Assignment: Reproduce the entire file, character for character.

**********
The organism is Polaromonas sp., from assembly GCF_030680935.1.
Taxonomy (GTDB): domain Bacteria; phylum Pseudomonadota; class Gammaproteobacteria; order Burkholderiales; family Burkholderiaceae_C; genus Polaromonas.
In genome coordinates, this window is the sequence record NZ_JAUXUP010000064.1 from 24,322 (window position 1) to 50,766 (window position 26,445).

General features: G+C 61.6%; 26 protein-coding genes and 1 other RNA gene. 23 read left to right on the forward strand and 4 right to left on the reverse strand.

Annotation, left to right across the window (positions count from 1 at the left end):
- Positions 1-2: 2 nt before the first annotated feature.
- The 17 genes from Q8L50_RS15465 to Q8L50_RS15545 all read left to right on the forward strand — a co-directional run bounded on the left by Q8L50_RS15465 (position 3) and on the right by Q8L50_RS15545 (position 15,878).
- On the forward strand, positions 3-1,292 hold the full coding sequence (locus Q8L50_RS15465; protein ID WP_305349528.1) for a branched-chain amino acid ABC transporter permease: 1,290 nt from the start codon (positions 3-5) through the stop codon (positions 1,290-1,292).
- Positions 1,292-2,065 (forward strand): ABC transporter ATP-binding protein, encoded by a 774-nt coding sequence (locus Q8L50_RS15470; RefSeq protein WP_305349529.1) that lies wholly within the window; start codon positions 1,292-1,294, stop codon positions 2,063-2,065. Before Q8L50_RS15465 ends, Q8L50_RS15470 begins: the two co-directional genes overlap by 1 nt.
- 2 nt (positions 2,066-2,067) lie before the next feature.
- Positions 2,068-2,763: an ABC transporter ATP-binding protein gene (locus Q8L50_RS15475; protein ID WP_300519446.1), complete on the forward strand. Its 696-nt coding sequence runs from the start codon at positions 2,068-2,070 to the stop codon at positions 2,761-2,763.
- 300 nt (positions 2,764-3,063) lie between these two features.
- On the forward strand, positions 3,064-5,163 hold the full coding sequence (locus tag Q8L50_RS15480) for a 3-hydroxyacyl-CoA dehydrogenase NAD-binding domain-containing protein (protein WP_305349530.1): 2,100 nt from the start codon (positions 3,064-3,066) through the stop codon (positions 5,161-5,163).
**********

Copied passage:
The organism is Polaromonas sp., from assembly GCF_030680935.1.
Taxonomy (GTDB): domain Bacteria; phylum Pseudomonadota; class Gammaproteobacteria; order Burkholderiales; family Burkholderiaceae_C; genus Polaromonas.
In genome coordinates, this window is the sequence record NZ_JAUXUP010000064.1 from 24,322 (window position 1) to 50,766 (window position 26,445).

General features: G+C 61.6%; 26 protein-coding genes and 1 other RNA gene. 23 read left to right on the forward strand and 4 right to left on the reverse strand.

Annotation, left to right across the window (positions count from 1 at the left end):
- Positions 1-2: 2 nt before the first annotated feature.
- The 17 genes from Q8L50_RS15465 to Q8L50_RS15545 all read left to right on the forward strand — a co-directional run bounded on the left by Q8L50_RS15465 (position 3) and on the right by Q8L50_RS15545 (position 15,878).
- On the forward strand, positions 3-1,292 hold the full coding sequence (locus Q8L50_RS15465; protein ID WP_305349528.1) for a branched-chain amino acid ABC transporter permease: 1,290 nt from the start codon (positions 3-5) through the stop codon (positions 1,290-1,292).
- Positions 1,292-2,065 (forward strand): ABC transporter ATP-binding protein, encoded by a 774-nt coding sequence (locus Q8L50_RS15470; RefSeq protein WP_305349529.1) that lies wholly within the window; start codon positions 1,292-1,294, stop codon positions 2,063-2,065. Before Q8L50_RS15465 ends, Q8L50_RS15470 begins: the two co-directional genes overlap by 1 nt.
- 2 nt (positions 2,066-2,067) lie before the next feature.
- Positions 2,068-2,763: an ABC transporter ATP-binding protein gene (locus Q8L50_RS15475; protein ID WP_300519446.1), complete on the forward strand. Its 696-nt coding sequence runs from the start codon at positions 2,068-2,070 to the stop codon at positions 2,761-2,763.
- 300 nt (positions 2,764-3,063) lie between these two features.
- On the forward strand, positions 3,064-5,163 hold the full coding sequence (locus tag Q8L50_RS15480) for a 3-hydroxyacyl-CoA dehydrogenase NAD-binding domain-containing protein (protein WP_305349530.1): 2,100 nt from the start codon (positions 3,064-3,066) through the stop codon (positions 5,161-5,163).